Having been in serious trouble in round 8 it was a surprise to see Arakawa having one of his best rounds in round 9 as both men traded shots. By now though Figueroa was clearly a slowing fighter and he seemed unable to sustain any attack for more than 20 seconds. Fighting in these short bursts made the rounds close though Arakawa seemed unable to ever hurt Figueroa despite him slowing in terms of work rate.

Despite being unhurt Figueroa did look very unhappy in his corner at the end of round 9. It was obvious that he was really tiring though so too was was Arakawa who, whilst still applying pressure and pushing Figueroa to the ropes, was unable to really land much of significance allowed the odd burst of punches from Figueroa to take the round.

Figueroa's tiredness continued to effect him in the final two rounds as Arakawa went searching for a stoppage and seemed to rattle the youngster a time or two with Figueroa managing to see out the storm. Although Figueroa had dominated most of the first 10 rounds it seemed as if Arakawa did have a slim chance of stealing the fight with a remarkable stoppage of a tired opponent.

Impressively Figueroa showed not only the heart to see out the hard times late in the bout but also the experience and boxing intelligence to do as Arakawa did in the opening round and hold on to see out round. For a man known for his explosive power it was probably as impressive that he knew how to see out the clock and survive.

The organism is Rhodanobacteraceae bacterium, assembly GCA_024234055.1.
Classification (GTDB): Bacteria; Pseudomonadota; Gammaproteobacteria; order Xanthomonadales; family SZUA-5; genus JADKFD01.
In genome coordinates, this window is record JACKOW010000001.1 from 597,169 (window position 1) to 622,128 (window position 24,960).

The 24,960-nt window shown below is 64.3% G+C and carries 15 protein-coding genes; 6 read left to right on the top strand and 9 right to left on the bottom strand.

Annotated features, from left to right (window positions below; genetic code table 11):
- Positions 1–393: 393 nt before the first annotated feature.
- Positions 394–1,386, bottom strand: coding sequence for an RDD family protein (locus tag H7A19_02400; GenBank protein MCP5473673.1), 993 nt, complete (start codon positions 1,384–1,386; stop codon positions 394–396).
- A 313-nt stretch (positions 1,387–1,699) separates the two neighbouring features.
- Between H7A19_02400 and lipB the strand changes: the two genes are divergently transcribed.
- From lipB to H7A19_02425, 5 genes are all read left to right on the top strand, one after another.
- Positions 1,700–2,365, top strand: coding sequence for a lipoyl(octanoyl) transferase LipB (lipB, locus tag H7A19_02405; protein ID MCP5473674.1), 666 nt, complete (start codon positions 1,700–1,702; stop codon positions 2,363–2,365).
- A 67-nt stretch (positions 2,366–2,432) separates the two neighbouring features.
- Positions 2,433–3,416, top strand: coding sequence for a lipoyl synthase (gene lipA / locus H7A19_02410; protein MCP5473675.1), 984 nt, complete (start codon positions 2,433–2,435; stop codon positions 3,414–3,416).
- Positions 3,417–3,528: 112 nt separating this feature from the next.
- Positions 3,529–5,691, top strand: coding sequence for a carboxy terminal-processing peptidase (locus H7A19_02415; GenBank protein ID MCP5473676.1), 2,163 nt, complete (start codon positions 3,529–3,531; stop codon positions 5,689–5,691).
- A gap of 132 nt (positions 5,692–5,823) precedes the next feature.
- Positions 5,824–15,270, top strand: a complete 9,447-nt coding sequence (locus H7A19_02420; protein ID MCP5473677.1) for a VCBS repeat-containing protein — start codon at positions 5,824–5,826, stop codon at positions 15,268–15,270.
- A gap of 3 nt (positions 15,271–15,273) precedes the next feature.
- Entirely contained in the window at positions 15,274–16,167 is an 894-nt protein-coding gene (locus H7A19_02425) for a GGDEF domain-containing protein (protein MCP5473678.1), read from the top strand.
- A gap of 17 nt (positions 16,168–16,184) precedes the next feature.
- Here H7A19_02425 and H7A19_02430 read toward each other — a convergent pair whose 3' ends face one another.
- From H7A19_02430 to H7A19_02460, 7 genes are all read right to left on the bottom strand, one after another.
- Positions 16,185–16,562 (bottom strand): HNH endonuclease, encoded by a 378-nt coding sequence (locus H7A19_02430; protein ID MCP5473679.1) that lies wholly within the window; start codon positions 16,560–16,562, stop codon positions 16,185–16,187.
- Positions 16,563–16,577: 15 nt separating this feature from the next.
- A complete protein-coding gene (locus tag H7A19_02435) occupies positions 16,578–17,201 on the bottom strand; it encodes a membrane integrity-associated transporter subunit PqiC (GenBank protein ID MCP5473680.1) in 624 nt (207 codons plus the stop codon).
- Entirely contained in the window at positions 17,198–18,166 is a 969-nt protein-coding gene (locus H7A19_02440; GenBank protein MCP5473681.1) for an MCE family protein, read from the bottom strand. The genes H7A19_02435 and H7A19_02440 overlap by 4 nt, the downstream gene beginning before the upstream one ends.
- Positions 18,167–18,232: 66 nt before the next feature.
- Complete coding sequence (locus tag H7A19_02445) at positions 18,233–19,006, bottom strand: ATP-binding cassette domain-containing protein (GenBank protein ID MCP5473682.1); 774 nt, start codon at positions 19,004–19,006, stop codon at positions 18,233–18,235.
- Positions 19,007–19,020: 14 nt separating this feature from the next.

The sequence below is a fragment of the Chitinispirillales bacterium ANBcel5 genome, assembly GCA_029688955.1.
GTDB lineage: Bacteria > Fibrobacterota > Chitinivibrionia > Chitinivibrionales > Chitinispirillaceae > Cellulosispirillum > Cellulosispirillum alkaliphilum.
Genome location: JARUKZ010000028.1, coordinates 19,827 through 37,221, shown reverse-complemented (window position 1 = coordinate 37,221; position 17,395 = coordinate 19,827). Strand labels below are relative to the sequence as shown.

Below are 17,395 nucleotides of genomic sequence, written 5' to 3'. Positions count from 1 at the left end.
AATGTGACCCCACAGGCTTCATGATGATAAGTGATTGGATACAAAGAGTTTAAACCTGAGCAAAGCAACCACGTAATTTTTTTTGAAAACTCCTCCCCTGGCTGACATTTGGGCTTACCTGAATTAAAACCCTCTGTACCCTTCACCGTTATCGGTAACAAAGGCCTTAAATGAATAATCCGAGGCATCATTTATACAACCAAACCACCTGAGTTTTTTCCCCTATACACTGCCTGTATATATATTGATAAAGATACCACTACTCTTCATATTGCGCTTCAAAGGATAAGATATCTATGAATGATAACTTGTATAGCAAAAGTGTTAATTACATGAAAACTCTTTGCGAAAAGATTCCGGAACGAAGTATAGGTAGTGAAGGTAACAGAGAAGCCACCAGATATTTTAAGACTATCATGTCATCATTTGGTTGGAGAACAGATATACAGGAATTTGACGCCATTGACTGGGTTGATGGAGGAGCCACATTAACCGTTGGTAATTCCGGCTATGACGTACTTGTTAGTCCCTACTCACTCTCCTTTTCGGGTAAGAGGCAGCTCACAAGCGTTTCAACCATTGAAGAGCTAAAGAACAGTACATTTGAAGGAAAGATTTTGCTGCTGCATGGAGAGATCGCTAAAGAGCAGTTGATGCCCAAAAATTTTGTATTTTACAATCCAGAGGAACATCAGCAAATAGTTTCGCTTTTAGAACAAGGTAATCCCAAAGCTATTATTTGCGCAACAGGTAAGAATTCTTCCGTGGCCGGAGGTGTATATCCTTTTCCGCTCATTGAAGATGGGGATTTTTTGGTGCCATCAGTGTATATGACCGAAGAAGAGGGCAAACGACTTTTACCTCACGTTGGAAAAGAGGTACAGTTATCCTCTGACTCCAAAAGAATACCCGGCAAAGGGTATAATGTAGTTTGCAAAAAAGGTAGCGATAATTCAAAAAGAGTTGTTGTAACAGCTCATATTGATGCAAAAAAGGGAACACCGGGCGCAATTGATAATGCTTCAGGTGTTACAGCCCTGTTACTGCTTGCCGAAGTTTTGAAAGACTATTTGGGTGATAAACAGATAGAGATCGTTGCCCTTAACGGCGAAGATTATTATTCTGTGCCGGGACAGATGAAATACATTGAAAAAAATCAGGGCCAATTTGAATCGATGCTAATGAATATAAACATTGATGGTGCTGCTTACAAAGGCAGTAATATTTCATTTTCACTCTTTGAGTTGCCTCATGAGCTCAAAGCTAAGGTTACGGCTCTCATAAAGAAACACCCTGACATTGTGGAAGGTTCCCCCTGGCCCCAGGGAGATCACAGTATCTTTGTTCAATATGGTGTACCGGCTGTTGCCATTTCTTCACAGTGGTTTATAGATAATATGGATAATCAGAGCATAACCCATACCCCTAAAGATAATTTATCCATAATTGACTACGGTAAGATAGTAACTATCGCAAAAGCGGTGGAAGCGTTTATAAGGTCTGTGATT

With the WBC "interim" Lightweight title around this waist it seems like a waiting game for Figueroa who I expect will be upgraded to full champion when Adrien Broner decides on his next fight. This fight, whilst a clear decision win for the youngster will have done him more good than his previous 20-odd bouts as he was tested in ways almost nobody expected. He showed off his heart, his relatively impressive stamina and also his faults, he squares up a lot and doesn't have the greatest of technique, allowing him to correct things in the gym.

For Arakawa this was a painful night though a night in which he'll have made a lot of new friends stateside. He showed himself to be a tough as nails warrior who is high in action and will refuse to quit. Hopefully some other top Lightweights give him a chance even if he is a nightmare to fight due to his heart and toughness

Diego Gabriel Chaves v Keith Thurman

Unbeaten American Keith Thurman (21-0-0-1, 19) successfully claimed the WBA interim Welterweight by scoring his biggest win so far, stopping Argentinian Diego Gabriel Chaves (22-1, 18).

The fight started in exciting fashion as both men traded shots with the fight starting in the fashion many expected. The fireworks, whilst not relentless where certainly exciting and seemed to suggest there was no way that the judges would be needed.